Party Pooper Questions

March 1, 2001
The big bust with Dot-Coms brings to mind the Holland tulip investment disaster.

Party Pooper Questions

Words, especially when they form questions, can make all the difference. Take economics, for example. For the last couple of years, we’ve heard all about the phenomena called the New Economy and the Dot-Coms.

The party began with Wow! There are some new economic organizations out there on the Web. They’re growing like cancer! Buy now or be forever regretful. It’s a party you don’t want to miss! What do they make? What kind of a party pooper question was that? They’re on the Internet! They’re what’s happening.

Those words were supposed to describe something new to us in terms of the nature of work, production and rewards. Millions bought into the new party.

Those millions of buyers and a few hundred sellers were buying stocks in companies that had little if any assets, turned no profits and, they often bragged, turned out no products. They were companies that made nothing.

Yet, they were bringing in billions in investment bucks as Dot-Coms. Things were "happening" on the Internet, not in the factories. It was a Brave New World. Factories were part of the Old Economy of assets, employees, returns, products even! How déclassé. Old Economy, even.

Even some of the most seasoned and wisest of investors confronted this New Economy with awe if not respect. After all, millions of people and not a few economists and politicians were jumping on this party bandwagon to the brighter day.

Then, the party poopers started asking their depressing questions. Where’s the return? What do they do, these Dot-Coms? Where are their business plans? And, the biggest party pooper question of all: WHAT DO THEY MAKE?

That last questions took most of the momentum out of the hustle, and the stock market headed down as fast as gravity would allow.

Millions (of guilders, I think) were made and lost in the tulip bubble a few hundred years ago in Holland. Tulip bulbs were going for the price of a good house! Sounds crazy? It didn’t then. People mortgaged to the max for a set of "Fancy Reds." Common sense took a vacation.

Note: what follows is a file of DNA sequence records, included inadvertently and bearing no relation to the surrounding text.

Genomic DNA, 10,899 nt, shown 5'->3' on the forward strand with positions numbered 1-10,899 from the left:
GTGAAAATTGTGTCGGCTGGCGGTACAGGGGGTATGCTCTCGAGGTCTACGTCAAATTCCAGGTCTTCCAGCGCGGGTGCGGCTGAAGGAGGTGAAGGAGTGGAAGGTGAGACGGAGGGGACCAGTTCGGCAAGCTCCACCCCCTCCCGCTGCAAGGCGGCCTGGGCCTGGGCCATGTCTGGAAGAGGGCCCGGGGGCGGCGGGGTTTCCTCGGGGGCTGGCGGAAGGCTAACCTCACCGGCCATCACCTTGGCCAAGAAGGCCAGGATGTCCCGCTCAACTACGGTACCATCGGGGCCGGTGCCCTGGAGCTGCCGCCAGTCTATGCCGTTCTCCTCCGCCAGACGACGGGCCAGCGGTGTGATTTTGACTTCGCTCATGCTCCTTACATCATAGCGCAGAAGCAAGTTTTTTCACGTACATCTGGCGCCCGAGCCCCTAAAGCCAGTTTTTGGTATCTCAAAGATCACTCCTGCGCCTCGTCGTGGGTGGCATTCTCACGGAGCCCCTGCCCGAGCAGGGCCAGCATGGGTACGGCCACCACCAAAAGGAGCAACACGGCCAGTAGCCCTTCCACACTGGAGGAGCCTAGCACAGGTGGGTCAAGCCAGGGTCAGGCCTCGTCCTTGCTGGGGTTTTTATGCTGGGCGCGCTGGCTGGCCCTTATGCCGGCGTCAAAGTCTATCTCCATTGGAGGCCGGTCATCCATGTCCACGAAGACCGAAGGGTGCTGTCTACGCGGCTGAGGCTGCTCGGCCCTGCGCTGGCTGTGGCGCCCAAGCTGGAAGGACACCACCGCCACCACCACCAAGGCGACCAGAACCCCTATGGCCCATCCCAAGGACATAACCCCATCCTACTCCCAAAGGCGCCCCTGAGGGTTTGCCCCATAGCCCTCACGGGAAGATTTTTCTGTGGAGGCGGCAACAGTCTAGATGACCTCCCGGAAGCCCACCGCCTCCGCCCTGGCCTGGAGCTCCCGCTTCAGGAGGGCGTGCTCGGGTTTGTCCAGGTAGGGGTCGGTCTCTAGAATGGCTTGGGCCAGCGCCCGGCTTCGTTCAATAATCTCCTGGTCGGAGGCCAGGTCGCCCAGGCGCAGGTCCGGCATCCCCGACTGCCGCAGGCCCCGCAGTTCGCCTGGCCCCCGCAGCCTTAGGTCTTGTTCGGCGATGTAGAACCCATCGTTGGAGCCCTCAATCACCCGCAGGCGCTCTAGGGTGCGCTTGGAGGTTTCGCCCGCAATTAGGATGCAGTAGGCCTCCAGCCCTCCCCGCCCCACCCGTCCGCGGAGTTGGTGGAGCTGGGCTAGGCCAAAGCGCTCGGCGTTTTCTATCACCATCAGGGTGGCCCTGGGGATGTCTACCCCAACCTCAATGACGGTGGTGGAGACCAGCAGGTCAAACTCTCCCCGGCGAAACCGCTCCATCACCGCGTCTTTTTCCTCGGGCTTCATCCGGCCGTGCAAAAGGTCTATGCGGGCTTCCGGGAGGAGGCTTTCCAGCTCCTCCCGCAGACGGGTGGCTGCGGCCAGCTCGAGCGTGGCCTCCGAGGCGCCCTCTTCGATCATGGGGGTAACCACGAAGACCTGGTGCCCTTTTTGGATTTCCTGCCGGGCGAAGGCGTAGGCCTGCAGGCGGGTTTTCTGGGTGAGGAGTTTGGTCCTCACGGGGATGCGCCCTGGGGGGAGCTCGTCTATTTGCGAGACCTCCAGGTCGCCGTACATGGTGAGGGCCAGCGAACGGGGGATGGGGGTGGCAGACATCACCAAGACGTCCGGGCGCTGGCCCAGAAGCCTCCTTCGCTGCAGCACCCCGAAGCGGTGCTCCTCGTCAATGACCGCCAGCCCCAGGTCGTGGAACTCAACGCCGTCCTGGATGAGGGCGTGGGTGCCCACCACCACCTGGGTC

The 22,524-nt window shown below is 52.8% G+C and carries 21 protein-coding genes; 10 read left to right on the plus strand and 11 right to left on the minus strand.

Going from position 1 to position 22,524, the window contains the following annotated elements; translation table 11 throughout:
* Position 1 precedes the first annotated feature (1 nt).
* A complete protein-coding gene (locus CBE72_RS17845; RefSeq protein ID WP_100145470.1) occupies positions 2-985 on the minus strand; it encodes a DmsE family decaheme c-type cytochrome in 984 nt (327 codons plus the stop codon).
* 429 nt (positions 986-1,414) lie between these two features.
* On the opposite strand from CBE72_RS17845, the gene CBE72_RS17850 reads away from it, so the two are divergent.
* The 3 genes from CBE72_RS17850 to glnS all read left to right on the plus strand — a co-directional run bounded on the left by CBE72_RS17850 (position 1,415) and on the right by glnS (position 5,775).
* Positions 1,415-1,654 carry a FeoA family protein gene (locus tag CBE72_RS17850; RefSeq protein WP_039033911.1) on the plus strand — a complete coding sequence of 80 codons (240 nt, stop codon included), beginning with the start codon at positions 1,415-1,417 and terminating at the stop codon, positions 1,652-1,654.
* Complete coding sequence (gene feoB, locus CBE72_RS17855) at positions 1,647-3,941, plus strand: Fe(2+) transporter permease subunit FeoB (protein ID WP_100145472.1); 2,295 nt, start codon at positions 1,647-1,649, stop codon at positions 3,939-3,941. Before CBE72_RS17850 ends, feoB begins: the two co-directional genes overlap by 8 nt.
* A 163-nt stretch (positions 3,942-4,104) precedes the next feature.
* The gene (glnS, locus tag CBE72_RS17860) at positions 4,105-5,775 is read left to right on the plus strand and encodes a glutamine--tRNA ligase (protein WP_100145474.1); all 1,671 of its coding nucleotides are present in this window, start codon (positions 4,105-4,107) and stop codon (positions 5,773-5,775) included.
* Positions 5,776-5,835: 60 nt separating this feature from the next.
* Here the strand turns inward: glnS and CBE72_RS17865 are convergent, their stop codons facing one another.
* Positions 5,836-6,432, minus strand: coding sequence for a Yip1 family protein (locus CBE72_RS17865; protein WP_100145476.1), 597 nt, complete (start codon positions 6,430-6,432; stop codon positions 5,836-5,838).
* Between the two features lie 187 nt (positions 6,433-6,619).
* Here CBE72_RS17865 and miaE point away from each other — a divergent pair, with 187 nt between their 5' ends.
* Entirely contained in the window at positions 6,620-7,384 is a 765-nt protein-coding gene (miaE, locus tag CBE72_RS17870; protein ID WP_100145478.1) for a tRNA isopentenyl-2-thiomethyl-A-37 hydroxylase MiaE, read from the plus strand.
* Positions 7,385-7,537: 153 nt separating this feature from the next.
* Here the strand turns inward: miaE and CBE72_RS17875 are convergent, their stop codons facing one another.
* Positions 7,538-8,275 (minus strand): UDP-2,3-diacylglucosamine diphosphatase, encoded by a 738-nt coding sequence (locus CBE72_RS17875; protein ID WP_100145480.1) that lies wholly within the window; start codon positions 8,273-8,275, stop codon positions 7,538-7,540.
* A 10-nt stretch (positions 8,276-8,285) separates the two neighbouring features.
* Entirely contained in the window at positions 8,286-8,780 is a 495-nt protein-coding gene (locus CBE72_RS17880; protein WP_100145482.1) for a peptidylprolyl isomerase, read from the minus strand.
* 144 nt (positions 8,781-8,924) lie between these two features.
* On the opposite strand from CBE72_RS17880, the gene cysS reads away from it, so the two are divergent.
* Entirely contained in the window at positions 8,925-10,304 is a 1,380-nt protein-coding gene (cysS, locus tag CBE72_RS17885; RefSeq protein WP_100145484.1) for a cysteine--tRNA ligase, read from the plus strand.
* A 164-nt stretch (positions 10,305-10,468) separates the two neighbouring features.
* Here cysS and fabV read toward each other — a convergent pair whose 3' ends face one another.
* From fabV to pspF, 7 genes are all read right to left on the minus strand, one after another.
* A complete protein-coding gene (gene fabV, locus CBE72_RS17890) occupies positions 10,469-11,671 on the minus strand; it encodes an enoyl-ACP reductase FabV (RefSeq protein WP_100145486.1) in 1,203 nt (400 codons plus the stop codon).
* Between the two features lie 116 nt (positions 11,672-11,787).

Billions were made and lost in the Tulip Dot- Com mania of the last few years right here in America. Lessons? Several I can think of. First, magic belongs on stage not on Wall Street. Second, the world will never run out of hustlers and hustle. Third, every new technology brings opportunity to all — including the opportunists.

Fourth, there is indeed a great deal of new and useful technology in our world. The Internet is a terrific tool. There are indeed many terrific companies that do much of their business on the Internet. Some of them are excellent investments, but they are so because they are run like sensible businesses. They help produce something by providing useful services. They plan to run profitably. They will survive. Many, many more of those earlier New Economy ventures were empty hustles.

Fifth and final lesson: tools are meant to be used to help make products or provide better services. If a new company doesn’t service or connect — somehow — with manufacturing plants that produce something people want and will buy, what then does that company do to help the economy? No good answer? Then, my advice is skip that party.

All of this should be obvious to anyone in manufacturing. Yet, like the Dutch experience of the 17th century, there’s something about a party that erases the party pooper words of common sense.

George Weimer

contributing editor

[email protected]

Latest from Facilities Management